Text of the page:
No means no
This summer we were treated to a female judge taking women to task for drinking too much and then crying rape. Her view is that rape conviction rates will never improve until there is less drunkenness.
Strange that a woman in her position has such black and white views, although her age might be a factor given that she presented them to mark her retirement. Surely rape is rape, no matter the circumstances? Yes, each one might be different but the end result is the same.
It brought to mind a tale I was told recently by a friend. As a fairly naive young woman in her twenties, she travelled round the US on her own. It was nothing out of the ordinary, and though she had plenty of adventures to recount escaped unscathed until she reached Seattle.
There, partly because of her ignorance of local mores, she was raped. She had befriended a young man who took her around town but who, when he took her home, refused to leave. He told her afterwards that this was because she was staying in a white neighbourhood and if he had he would have been picked up by the police.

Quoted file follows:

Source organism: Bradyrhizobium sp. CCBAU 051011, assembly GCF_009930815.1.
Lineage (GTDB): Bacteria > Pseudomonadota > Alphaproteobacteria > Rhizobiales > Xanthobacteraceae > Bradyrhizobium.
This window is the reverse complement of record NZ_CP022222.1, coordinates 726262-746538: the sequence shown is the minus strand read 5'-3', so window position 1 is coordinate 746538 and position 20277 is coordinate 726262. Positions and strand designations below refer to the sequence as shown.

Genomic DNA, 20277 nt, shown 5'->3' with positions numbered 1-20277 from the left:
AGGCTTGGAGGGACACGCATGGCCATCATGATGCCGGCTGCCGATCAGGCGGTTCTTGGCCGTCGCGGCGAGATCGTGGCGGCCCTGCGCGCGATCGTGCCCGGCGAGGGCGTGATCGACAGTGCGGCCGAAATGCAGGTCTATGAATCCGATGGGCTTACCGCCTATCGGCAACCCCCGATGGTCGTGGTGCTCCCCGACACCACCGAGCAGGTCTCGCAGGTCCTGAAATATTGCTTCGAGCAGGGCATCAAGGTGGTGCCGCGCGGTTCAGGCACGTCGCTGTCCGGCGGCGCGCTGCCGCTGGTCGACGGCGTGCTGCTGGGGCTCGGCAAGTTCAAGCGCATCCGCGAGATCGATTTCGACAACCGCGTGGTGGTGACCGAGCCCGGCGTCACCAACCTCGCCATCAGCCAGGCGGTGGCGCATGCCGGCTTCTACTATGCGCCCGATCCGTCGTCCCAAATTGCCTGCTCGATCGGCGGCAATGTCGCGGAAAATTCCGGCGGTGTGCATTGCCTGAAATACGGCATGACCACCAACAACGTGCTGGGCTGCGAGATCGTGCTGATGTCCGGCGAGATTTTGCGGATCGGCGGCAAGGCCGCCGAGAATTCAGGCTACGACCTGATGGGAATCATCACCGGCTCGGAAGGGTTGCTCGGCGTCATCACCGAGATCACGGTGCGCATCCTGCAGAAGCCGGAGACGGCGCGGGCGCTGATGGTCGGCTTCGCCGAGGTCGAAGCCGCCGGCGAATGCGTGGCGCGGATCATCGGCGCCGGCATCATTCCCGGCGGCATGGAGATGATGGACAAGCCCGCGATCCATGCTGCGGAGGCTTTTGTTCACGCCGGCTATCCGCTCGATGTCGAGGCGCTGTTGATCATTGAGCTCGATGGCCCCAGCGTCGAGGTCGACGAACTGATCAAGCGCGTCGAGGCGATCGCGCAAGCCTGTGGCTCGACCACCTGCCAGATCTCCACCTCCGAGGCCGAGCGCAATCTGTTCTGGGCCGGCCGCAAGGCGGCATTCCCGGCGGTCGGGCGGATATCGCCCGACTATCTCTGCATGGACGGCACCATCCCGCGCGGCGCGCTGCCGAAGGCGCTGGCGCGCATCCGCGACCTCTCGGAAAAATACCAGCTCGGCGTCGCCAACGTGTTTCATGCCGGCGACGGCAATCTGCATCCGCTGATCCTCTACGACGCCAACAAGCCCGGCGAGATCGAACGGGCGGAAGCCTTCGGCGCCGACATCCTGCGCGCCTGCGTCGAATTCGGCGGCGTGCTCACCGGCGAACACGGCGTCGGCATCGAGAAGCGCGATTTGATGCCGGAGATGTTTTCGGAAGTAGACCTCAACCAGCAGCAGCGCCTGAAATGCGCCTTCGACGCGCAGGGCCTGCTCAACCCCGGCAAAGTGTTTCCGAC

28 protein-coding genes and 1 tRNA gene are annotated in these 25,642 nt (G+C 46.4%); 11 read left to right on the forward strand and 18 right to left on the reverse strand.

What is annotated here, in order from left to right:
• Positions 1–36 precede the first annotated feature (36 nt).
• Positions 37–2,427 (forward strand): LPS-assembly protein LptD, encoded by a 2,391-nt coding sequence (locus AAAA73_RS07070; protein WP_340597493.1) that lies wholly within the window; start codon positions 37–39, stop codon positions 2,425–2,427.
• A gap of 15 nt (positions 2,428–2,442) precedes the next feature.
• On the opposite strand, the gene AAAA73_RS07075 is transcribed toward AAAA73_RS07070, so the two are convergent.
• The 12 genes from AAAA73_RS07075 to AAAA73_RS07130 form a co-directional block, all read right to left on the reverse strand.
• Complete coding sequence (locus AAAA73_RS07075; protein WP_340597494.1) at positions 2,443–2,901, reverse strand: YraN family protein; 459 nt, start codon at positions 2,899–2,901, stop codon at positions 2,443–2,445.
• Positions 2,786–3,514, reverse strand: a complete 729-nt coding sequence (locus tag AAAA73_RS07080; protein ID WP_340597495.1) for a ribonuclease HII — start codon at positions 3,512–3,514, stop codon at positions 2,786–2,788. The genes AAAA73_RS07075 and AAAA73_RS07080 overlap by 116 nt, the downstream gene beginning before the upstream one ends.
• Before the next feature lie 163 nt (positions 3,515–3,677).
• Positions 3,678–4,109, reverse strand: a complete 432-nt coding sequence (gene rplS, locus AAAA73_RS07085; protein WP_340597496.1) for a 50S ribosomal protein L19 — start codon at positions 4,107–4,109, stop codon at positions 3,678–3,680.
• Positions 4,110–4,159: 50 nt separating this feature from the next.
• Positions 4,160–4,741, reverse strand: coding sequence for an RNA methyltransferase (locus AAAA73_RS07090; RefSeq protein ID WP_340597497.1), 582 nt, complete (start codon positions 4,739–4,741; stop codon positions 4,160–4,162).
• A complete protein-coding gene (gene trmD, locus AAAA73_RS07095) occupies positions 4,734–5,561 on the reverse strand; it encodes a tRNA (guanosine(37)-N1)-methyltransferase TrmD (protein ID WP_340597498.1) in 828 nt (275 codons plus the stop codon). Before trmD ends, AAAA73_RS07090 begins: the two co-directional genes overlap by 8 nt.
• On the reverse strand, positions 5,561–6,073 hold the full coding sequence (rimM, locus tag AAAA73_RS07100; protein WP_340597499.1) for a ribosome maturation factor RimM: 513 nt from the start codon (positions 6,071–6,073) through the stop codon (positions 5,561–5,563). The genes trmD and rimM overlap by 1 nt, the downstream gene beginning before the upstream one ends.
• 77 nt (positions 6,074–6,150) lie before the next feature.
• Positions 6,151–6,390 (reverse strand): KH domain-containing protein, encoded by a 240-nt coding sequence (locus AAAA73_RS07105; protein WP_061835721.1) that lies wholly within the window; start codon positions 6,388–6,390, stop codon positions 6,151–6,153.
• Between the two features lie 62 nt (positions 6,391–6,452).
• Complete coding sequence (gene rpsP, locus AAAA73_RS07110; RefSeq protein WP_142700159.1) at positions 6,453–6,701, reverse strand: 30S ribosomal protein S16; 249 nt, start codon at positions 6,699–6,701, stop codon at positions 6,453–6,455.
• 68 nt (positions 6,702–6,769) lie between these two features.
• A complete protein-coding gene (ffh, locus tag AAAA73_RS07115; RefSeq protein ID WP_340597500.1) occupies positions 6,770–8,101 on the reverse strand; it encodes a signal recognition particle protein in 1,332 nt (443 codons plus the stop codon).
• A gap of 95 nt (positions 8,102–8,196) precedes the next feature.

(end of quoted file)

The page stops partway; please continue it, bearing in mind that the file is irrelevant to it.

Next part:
She didn’t make it easy for him, haranguing him throughout and asking what his mother would have made of his actions. He ended up in tears.
So, lessons on both sides. She admitted she was never that young and innocent again, and he insisted that, in future, no would always mean no.
Rape is a topic that is never out of the headlines for long, most recently because of the relatively young age of some of those accused. And more often than not, drink doesn’t even come into the equation. Still, if the Seattle incident had happened in Oxford, where the judge hails from, and the guy had been reported, chances are that he’d have got off. It has a rape conviction rate well below the average. Let’s hope with her departure that the rate improves.